Patricia A. McKillip, |
Something Rich and Strange
(Bantam Spectra, 1994)
Something Rich and Strange is the second and last book to be published as part of the Brian Froud's Faerielands series, and it blends Patricia A. McKillip's luminous prose with Froud's eerie and ethereal artwork into a small treasure of a book.
Megan is an artist living by the sea in the Pacific Northwest. She spends most of her days sketching seascapes which her lover, Jonah, sells in his shop along with the fossils about which he spends hours reading. They seem to balance each other out in the way that people who are comfortable with each other do, until the day that a sea hare literally creeps into a drawing Megan makes of a tidal pool. This curious creature is the catalyst for the events to come, as the hare is a transitional symbol throughout the book.
First, an artist calling himself Adam Fin comes to Jonah's shop with a rosewood casket of jewelry he has made and hopes to sell. Megan is the one to look at the jewelry, and she is fascinated by the pieces, including the earring Adam wears: a running black onyx hare with a silver quarter moon on its back. Then Jonah hears a woman singer at the Ancient Mariner, an aptly named local bar, and her voice is like the song of the ocean itself. He is obsessed with finding her, with responding to the siren song, but he can't find her anywhere.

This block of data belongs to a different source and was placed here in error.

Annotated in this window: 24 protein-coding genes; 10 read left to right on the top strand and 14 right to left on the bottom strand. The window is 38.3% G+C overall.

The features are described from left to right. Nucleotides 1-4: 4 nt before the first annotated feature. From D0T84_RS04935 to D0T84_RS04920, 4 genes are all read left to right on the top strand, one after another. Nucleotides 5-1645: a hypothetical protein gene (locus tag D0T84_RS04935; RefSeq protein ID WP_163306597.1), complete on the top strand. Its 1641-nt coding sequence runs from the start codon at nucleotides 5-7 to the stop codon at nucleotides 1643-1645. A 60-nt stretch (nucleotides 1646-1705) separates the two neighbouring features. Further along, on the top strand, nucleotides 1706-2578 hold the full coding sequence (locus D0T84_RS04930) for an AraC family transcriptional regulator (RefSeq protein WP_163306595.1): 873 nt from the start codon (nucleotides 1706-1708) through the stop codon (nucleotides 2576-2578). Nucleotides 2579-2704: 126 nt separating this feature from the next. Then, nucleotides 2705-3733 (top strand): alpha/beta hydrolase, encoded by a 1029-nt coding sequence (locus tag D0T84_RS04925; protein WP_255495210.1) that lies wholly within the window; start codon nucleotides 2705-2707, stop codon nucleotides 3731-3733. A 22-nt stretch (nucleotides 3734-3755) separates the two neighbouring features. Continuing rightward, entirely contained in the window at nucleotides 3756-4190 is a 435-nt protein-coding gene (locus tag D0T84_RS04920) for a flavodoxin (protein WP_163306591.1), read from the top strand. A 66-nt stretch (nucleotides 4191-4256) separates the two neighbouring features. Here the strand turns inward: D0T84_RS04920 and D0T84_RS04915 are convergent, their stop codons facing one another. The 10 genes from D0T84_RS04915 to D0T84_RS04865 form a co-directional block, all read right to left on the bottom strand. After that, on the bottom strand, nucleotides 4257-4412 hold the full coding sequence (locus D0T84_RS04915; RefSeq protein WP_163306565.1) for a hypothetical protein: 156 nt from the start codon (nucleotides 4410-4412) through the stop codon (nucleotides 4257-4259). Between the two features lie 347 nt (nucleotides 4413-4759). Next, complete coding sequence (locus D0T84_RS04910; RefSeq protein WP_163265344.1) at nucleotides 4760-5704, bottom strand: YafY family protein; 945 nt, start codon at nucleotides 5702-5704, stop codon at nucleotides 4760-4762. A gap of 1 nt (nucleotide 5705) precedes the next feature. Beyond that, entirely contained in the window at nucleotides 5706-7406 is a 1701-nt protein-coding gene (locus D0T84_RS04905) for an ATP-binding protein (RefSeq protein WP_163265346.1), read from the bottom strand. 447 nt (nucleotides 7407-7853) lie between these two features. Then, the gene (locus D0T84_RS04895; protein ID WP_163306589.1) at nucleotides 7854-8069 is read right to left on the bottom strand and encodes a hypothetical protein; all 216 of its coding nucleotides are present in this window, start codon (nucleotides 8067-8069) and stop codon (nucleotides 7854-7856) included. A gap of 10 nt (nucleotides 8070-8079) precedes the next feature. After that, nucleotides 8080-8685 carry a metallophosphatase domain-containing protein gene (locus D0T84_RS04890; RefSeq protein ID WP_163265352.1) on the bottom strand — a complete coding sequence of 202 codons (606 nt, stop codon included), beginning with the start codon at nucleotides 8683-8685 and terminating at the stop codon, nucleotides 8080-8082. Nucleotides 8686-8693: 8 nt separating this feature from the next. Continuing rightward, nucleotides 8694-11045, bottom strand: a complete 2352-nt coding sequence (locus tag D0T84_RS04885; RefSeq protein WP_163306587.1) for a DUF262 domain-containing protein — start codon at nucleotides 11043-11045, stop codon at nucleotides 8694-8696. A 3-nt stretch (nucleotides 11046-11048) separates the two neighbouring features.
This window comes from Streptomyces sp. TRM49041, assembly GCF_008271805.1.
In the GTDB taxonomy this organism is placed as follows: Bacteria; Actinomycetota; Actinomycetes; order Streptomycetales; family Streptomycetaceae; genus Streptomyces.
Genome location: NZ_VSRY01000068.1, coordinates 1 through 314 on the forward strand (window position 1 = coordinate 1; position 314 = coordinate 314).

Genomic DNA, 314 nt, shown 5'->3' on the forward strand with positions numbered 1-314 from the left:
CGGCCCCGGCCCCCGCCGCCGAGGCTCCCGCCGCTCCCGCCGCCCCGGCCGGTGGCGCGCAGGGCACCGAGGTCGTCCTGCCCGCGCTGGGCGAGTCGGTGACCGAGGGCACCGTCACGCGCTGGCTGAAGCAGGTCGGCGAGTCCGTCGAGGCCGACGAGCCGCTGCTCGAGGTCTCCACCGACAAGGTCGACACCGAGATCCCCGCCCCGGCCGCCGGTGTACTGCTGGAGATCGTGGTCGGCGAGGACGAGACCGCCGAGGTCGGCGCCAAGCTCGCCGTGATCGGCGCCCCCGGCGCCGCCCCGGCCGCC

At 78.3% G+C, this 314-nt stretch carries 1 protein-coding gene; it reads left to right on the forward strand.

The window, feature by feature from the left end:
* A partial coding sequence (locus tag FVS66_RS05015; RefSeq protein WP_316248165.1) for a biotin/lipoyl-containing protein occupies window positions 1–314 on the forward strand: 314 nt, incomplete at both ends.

Jonah's preoccupation is not lost on Megan. She, in turn, while worried about him, is also drawn to Adam who keeps appearing, seemingly out of nowhere. When Jonah disappears, drawn away to the ocean depths with the mysterious singer, Megan turns to Adam, but as a way to find Jonah. Adam gives her an image to draw, and Megan, too, descends into the world of the merfolk.
The underwater world in which Jonah and Megan find themselves is lovely and terrible, filled with the beauty of Faerie translated under the sea but also marred by the depredations of humankind. It is there that Megan and Jonah learn the price they must pay if they will return to the land, and it is quite possible that the price is more dear than either expected.
McKillip writes with vivid images and fine specific details, and the characters come alive on the page. The story is simple and compelling, following the form of the fairy tale. There is a message here, but the tale does not preach or stand on soapboxes; the reader takes away from it what s/he brings to it. Froud's evocative drawings highlight the narrative effectively and often take the reader by surprise. It is the cover, however, which seems to express the essence of the story: a faery woman, crowned with a circlet of pearls, holds some sparkling magic in the palm of her hand.
Unfortunately, this title is out of print, but it is well worth the effort to find a copy for yourself either to own or to borrow from a well-stocked library.
[ by Donna Scanlon ]